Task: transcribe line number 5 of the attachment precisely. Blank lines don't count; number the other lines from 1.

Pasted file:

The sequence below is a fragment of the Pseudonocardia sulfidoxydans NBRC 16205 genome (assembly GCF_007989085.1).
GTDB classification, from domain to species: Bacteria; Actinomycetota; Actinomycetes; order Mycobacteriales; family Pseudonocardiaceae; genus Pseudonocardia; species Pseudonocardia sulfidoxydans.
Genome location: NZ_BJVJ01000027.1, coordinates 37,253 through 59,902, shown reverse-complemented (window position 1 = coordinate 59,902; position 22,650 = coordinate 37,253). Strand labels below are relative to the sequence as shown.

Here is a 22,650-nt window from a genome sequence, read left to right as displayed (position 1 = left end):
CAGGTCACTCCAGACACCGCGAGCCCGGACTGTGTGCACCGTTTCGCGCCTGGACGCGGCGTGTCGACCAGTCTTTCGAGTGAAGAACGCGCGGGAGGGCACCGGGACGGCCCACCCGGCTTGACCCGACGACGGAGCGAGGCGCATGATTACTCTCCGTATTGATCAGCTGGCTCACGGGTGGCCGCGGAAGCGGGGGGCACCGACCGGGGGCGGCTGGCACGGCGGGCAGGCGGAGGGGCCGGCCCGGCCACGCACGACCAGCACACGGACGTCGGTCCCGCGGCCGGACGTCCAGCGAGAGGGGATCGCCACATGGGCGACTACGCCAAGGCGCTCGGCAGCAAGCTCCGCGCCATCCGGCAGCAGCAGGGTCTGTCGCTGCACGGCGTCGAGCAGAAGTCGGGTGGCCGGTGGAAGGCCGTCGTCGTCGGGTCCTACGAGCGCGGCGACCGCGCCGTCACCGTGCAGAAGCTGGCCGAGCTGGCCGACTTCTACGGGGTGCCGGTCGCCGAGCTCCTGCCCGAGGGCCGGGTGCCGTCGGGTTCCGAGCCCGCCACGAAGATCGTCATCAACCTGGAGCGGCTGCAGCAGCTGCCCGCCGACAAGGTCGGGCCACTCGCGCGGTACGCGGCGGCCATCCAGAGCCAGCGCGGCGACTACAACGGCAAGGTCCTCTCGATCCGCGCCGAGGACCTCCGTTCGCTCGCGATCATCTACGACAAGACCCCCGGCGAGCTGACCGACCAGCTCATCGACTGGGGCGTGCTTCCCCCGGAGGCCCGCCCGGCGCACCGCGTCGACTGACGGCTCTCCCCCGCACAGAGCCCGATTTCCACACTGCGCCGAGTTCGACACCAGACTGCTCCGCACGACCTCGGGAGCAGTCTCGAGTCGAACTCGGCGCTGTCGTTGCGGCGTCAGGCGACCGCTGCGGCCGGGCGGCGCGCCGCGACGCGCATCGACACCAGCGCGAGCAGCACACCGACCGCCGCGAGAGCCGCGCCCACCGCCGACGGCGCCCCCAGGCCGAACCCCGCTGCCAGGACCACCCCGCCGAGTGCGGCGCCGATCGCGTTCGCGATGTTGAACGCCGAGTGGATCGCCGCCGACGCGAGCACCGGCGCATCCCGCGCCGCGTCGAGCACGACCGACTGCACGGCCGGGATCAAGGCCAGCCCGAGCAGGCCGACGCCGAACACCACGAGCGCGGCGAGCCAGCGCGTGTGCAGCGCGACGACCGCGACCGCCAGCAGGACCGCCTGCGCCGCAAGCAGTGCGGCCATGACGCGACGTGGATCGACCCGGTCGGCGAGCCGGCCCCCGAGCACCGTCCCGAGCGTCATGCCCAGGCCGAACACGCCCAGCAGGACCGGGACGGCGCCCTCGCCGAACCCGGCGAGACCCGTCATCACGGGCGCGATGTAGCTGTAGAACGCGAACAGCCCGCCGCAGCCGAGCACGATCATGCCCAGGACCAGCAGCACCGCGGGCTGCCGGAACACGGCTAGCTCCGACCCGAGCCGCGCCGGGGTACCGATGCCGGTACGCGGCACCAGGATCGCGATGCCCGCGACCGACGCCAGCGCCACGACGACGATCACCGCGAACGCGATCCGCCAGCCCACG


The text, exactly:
CAGGTCACTCCAGACACCGCGAGCCCGGACTGTGTGCACCGTTTCGCGCCTGGACGCGGCGTGTCGACCAGTCTTTCGAGTGAAGAACGCGCGGGAGGGCACCGGGACGGCCCACCCGGCTTGACCCGACGACGGAGCGAGGCGCATGATTACTCTCCGTATTGATCAGCTGGCTCACGGGTGGCCGCGGAAGCGGGGGGCACCGACCGGGGGCGGCTGGCACGGCGGGCAGGCGGAGGGGCCGGCCCGGCCACGCACGACCAGCACACGGACGTCGGTCCCGCGGCCGGACGTCCAGCGAGAGGGGATCGCCACATGGGCGACTACGCCAAGGCGCTCGGCAGCAAGCTCCGCGCCATCCGGCAGCAGCAGGGTCTGTCGCTGCACGGCGTCGAGCAGAAGTCGGGTGGCCGGTGGAAGGCCGTCGTCGTCGGGTCCTACGAGCGCGGCGACCGCGCCGTCACCGTGCAGAAGCTGGCCGAGCTGGCCGACTTCTACGGGGTGCCGGTCGCCGAGCTCCTGCCCGAGGGCCGGGTGCCGTCGGGTTCCGAGCCCGCCACGAAGATCGTCATCAACCTGGAGCGGCTGCAGCAGCTGCCCGCCGACAAGGTCGGGCCACTCGCGCGGTACGCGGCGGCCATCCAGAGCCAGCGCGGCGACTACAACGGCAAGGTCCTCTCGATCCGCGCCGAGGACCTCCGTTCGCTCGCGATCATCTACGACAAGACCCCCGGCGAGCTGACCGACCAGCTCATCGACTGGGGCGTGCTTCCCCCGGAGGCCCGCCCGGCGCACCGCGTCGACTGACGGCTCTCCCCCGCACAGAGCCCGATTTCCACACTGCGCCGAGTTCGACACCAGACTGCTCCGCACGACCTCGGGAGCAGTCTCGAGTCGAACTCGGCGCTGTCGTTGCGGCGTCAGGCGACCGCTGCGGCCGGGCGGCGCGCCGCGACGCGCATCGACACCAGCGCGAGCAGCACACCGACCGCCGCGAGAGCCGCGCCCACCGCCGACGGCGCCCCCAGGCCGAACCCCGCTGCCAGGACCACCCCGCCGAGTGCGGCGCCGATCGCGTTCGCGATGTTGAACGCCGAGTGGATCGCCGCCGACGCGAGCACCGGCGCATCCCGCGCCGCGTCGAGCACGACCGACTGCACGGCCGGGATCAAGGCCAGCCCGAGCAGGCCGACGCCGAACACCACGAGCGCGGCGAGCCAGCGCGTGTGCAGCGCGACGACCGCGACCGCCAGCAGGACCGCCTGCGCCGCAAGCAGTGCGGCCATGACGCGACGTGGATCGACCCGGTCGGCGAGCCGGCCCCCGAGCACCGTCCCGAGCGTCATGCCCAGGCCGAACACGCCCAGCAGGACCGGGACGGCGCCCTCGCCGAACCCGGCGAGACCCGTCATCACGGGCGCGATGTAGCTGTAGAACGCGAACAGCCCGCCGCAGCCGAGCACGATCATGCCCAGGACCAGCAGCACCGCGGGCTGCCGGAACACGGCTAGCTCCGACCCGAGCCGCGCCGGGGTACCGATGCCGGTACGCGGCACCAGGATCGCGATGCCCGCGACCGACGCCAGCGCCACGACGACGATCACCGCGAACGCGATCCGCCAGCCCACG